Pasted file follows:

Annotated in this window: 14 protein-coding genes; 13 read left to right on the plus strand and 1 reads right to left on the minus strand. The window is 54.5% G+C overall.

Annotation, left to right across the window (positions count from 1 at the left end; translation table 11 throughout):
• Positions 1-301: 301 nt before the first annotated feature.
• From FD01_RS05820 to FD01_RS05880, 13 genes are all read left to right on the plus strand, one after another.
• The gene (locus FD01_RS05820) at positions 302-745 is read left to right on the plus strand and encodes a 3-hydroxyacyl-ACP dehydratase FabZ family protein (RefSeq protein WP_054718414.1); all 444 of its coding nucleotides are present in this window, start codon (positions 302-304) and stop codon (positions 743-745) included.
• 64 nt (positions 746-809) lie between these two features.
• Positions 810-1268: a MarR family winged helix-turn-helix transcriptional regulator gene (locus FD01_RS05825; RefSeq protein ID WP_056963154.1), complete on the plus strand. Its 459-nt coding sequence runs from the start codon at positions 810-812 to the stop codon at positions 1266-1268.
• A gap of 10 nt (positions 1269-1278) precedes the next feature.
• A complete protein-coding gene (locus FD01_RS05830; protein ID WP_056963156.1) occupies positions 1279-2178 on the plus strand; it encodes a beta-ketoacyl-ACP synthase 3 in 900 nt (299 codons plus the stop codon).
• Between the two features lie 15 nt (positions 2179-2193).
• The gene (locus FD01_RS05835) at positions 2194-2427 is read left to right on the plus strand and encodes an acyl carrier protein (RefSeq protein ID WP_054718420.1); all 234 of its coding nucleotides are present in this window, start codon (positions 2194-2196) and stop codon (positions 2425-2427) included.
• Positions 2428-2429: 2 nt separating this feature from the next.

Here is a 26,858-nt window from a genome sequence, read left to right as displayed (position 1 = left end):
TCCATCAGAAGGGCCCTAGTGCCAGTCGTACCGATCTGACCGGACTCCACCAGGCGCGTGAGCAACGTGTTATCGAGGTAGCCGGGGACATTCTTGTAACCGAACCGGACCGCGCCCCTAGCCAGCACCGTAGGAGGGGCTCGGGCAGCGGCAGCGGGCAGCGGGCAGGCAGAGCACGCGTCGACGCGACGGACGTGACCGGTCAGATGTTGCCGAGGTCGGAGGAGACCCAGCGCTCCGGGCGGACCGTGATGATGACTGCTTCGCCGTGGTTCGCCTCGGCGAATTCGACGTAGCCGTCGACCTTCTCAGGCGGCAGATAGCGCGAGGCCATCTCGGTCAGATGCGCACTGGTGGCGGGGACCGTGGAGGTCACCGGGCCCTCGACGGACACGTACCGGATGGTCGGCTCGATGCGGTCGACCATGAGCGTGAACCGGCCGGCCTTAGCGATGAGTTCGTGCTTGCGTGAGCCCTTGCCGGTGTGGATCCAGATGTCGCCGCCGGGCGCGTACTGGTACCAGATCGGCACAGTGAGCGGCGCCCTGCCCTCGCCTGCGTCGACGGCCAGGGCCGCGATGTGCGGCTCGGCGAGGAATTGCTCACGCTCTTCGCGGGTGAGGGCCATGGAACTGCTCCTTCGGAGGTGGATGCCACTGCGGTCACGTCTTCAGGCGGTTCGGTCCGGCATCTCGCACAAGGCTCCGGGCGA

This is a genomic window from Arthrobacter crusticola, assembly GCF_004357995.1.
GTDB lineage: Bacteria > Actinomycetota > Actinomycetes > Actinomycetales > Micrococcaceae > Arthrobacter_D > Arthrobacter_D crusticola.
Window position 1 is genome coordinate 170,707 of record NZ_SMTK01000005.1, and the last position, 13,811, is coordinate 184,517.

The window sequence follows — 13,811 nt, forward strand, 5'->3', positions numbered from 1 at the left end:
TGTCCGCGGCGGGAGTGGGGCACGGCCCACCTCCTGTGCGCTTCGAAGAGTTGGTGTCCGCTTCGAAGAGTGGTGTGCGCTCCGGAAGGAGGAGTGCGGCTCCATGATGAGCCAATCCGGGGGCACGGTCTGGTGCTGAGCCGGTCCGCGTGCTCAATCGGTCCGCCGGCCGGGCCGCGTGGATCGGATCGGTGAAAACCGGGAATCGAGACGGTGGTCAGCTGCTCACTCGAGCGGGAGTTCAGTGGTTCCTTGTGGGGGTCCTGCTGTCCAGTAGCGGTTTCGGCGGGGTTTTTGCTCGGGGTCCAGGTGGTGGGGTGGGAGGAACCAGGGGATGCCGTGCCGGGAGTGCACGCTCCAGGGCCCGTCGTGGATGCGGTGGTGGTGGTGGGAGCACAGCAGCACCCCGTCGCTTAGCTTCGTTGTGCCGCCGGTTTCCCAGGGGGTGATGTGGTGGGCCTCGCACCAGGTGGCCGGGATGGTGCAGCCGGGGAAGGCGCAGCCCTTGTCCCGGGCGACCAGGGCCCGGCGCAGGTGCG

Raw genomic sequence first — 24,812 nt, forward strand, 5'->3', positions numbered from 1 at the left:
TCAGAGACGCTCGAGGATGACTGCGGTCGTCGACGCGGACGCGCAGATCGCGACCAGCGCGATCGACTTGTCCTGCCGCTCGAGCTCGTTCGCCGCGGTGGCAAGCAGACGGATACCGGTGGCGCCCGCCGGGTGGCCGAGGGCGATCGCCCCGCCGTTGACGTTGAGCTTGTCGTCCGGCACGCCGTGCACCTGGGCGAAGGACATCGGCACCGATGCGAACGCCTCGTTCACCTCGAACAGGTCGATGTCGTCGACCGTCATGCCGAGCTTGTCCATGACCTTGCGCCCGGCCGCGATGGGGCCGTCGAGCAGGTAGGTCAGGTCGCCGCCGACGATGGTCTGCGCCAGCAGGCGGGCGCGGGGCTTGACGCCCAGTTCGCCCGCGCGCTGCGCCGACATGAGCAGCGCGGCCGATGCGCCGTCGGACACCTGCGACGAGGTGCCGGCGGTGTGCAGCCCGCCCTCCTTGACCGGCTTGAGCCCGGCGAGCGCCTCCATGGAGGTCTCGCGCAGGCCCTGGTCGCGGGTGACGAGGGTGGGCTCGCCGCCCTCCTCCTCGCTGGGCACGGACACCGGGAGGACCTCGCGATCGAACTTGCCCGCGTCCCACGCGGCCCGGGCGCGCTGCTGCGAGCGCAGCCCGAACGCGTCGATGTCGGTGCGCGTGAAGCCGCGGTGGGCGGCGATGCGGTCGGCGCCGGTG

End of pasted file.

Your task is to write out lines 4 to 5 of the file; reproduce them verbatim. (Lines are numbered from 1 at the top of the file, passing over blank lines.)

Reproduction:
• From FD01_RS05820 to FD01_RS05880, 13 genes are all read left to right on the plus strand, one after another.
• The gene (locus FD01_RS05820) at positions 302-745 is read left to right on the plus strand and encodes a 3-hydroxyacyl-ACP dehydratase FabZ family protein (RefSeq protein WP_054718414.1); all 444 of its coding nucleotides are present in this window, start codon (positions 302-304) and stop codon (positions 743-745) included.